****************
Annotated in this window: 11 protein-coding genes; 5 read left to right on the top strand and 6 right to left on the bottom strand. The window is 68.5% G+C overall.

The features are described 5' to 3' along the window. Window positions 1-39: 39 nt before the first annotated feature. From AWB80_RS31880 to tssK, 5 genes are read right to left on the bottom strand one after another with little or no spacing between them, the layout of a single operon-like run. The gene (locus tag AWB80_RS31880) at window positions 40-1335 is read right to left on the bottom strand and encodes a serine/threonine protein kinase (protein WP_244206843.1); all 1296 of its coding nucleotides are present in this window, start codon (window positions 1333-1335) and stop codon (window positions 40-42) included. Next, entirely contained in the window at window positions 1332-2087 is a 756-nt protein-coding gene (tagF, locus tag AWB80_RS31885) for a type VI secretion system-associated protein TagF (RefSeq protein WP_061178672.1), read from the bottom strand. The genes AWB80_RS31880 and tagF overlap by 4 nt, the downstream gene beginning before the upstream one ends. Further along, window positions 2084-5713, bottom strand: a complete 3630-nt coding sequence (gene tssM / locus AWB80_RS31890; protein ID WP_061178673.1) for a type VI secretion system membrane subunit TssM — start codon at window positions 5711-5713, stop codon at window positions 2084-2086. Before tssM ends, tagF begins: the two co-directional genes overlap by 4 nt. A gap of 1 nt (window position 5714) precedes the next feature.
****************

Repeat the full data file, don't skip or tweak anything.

Annotated in this window: 11 protein-coding genes; 5 read left to right on the top strand and 6 right to left on the bottom strand. The window is 68.5% G+C overall.

The features are described 5' to 3' along the window. Window positions 1-39: 39 nt before the first annotated feature. From AWB80_RS31880 to tssK, 5 genes are read right to left on the bottom strand one after another with little or no spacing between them, the layout of a single operon-like run. The gene (locus tag AWB80_RS31880) at window positions 40-1335 is read right to left on the bottom strand and encodes a serine/threonine protein kinase (protein WP_244206843.1); all 1296 of its coding nucleotides are present in this window, start codon (window positions 1333-1335) and stop codon (window positions 40-42) included. Next, entirely contained in the window at window positions 1332-2087 is a 756-nt protein-coding gene (tagF, locus tag AWB80_RS31885) for a type VI secretion system-associated protein TagF (RefSeq protein WP_061178672.1), read from the bottom strand. The genes AWB80_RS31880 and tagF overlap by 4 nt, the downstream gene beginning before the upstream one ends. Further along, window positions 2084-5713, bottom strand: a complete 3630-nt coding sequence (gene tssM / locus AWB80_RS31890; protein ID WP_061178673.1) for a type VI secretion system membrane subunit TssM — start codon at window positions 5711-5713, stop codon at window positions 2084-2086. Before tssM ends, tagF begins: the two co-directional genes overlap by 4 nt. A gap of 1 nt (window position 5714) precedes the next feature.